Past CURE courses
Explore past CURE courses from different faculties.
Dr. Mindi Summers, Faculty of Science
As science-citizens students collect and curate their own insect collection in Calgary and surrounding areas. They submit this data to catalogue biodiversity for the City of Calgary and contribute to an online, crowd-sourced global repository and community called iNaturalist. Students engage in participatory learning to develop science communication and facilitation skills through species spotlight discussions, infographics and podcasts. Through critical reflection students, track weekly insights into their own learning and provide constructive feedback to peers. In turn, students acquire skills and knowledge of course content and threshold concepts/theory such as plant-pollinator relationships, and identifying Odonata&Orthoptera, Hemiptera, Hymenoptera, Coleoptera, Lepidoptera, and Diptera. The project and activities move students through research processes including data collection and management, collaboration in science, and critical thinking/reflection.
Dr. Cari Din, Faculty of Kinesiology
Students gain skills and confidence in researching, solving real-world problems using the best available evidence, and developing compelling coaching resources. All in all, in completing the course, students enable athlete learning and returning to the sport or physical activity as coaches. Through team and individual learning activities, students: explain evidence-informed sport coaching best practices; integrate ethical, values-driven safe sport principles with coaching practices; collaborate effectively with peers throughout learning activities and projects; make connections between course content and personal experiences through systematic critical reflection; apply course content to coaching situations or cases; clarify a research problem, purpose, and question; discover, organize, and annotate evidence relevant to the research question and project purpose; analyze, appraise, and synthesize peer-reviewed coaching research; translate research into practical professional learning materials; and create effective, compelling, relevant, timely professional learning materials.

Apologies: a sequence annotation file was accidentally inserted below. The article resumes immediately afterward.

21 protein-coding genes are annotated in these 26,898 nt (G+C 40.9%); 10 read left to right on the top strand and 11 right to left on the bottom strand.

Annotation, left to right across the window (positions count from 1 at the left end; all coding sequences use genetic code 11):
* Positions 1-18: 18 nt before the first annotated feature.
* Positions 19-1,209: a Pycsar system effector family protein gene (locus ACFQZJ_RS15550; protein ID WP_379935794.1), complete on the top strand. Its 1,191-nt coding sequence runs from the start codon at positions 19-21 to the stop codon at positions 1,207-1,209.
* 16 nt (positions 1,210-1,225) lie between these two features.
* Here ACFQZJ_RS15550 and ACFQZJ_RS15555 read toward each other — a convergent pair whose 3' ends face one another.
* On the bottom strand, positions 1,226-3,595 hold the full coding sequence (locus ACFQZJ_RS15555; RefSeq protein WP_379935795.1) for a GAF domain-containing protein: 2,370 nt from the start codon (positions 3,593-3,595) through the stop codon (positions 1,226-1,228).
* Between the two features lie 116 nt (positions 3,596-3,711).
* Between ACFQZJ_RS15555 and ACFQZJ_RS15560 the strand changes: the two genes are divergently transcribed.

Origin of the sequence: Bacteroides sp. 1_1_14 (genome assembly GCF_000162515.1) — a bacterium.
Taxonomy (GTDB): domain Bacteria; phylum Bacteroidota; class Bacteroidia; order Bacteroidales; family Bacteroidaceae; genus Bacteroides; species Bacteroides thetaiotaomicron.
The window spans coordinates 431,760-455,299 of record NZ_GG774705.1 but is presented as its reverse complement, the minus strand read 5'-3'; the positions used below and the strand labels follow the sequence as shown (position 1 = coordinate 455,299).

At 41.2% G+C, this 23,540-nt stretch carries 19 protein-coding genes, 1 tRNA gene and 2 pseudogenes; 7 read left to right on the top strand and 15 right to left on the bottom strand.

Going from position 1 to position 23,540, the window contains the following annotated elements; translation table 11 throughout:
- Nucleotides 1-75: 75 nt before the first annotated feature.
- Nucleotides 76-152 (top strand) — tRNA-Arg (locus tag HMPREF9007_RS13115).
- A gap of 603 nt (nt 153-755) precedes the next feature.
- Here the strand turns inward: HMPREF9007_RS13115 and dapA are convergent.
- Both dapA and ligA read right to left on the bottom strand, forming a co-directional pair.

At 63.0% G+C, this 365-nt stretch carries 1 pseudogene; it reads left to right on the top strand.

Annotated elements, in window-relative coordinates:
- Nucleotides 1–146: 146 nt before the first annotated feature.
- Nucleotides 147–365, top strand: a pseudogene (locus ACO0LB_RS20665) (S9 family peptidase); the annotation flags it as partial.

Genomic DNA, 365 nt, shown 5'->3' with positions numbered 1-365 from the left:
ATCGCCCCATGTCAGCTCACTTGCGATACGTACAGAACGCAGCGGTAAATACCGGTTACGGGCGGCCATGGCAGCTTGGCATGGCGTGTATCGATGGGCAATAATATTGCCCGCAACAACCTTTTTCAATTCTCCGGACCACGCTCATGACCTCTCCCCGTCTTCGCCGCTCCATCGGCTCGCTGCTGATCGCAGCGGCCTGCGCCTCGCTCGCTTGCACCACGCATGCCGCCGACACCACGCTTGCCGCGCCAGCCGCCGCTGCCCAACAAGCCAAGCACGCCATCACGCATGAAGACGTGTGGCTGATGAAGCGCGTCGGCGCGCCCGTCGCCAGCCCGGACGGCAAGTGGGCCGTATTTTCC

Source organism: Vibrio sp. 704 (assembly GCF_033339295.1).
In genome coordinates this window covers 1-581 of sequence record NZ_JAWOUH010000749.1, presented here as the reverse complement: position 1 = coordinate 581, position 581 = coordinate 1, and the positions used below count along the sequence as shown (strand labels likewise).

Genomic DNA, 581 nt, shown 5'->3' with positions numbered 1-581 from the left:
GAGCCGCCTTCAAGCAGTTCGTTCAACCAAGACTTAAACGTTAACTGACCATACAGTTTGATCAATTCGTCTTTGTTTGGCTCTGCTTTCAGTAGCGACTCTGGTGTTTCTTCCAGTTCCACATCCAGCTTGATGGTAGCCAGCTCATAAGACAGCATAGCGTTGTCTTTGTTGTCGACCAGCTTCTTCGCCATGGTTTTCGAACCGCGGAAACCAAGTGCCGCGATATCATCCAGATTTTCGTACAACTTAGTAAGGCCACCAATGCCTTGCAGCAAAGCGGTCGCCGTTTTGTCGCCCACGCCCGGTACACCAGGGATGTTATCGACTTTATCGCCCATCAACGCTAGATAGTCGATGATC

Dr. Adela Kincaid, Faculty of Arts
(Applied Perspectives to Indigenous Research Projects)